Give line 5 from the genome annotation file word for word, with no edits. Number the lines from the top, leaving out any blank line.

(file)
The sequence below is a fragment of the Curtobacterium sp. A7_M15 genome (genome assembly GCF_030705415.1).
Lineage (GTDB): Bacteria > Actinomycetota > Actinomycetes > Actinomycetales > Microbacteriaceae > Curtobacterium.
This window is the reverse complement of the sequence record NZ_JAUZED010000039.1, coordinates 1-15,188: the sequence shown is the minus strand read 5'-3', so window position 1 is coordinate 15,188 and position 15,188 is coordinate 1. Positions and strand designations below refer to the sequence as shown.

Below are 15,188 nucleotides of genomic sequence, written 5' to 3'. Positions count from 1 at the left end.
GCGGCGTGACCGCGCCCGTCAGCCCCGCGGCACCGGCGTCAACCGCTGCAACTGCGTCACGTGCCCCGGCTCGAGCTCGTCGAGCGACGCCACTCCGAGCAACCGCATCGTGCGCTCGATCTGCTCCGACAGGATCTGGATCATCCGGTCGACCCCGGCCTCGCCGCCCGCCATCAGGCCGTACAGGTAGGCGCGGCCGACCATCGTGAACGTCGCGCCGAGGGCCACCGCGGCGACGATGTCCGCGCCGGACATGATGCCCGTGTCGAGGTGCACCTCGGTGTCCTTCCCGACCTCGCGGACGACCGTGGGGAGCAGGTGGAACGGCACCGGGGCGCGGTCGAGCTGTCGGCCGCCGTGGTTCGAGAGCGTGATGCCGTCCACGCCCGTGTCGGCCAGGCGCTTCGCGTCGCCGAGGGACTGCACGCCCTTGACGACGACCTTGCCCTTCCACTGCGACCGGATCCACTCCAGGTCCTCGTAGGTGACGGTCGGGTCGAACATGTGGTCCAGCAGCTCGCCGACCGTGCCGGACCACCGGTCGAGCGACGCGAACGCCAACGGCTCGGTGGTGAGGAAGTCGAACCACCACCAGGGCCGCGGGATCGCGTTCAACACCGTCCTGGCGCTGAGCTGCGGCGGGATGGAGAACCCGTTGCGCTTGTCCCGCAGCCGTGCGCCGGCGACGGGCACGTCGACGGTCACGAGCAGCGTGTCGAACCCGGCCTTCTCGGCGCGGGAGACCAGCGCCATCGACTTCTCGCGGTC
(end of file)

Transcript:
GCGGCGTGACCGCGCCCGTCAGCCCCGCGGCACCGGCGTCAACCGCTGCAACTGCGTCACGTGCCCCGGCTCGAGCTCGTCGAGCGACGCCACTCCGAGCAACCGCATCGTGCGCTCGATCTGCTCCGACAGGATCTGGATCATCCGGTCGACCCCGGCCTCGCCGCCCGCCATCAGGCCGTACAGGTAGGCGCGGCCGACCATCGTGAACGTCGCGCCGAGGGCCACCGCGGCGACGATGTCCGCGCCGGACATGATGCCCGTGTCGAGGTGCACCTCGGTGTCCTTCCCGACCTCGCGGACGACCGTGGGGAGCAGGTGGAACGGCACCGGGGCGCGGTCGAGCTGTCGGCCGCCGTGGTTCGAGAGCGTGATGCCGTCCACGCCCGTGTCGGCCAGGCGCTTCGCGTCGCCGAGGGACTGCACGCCCTTGACGACGACCTTGCCCTTCCACTGCGACCGGATCCACTCCAGGTCCTCGTAGGTGACGGTCGGGTCGAACATGTGGTCCAGCAGCTCGCCGACCGTGCCGGACCACCGGTCGAGCGACGCGAACGCCAACGGCTCGGTGGTGAGGAAGTCGAACCACCACCAGGGCCGCGGGATCGCGTTCAACACCGTCCTGGCGCTGAGCTGCGGCGGGATGGAGAACCCGTTGCGCTTGTCCCGCAGCCGTGCGCCGGCGACGGGCACGTCGACGGTCACGAGCAGCGTGTCGAACCCGGCCTTCTCGGCGCGGGAGACCAGCGCCATCGACTTCTCGCGGTC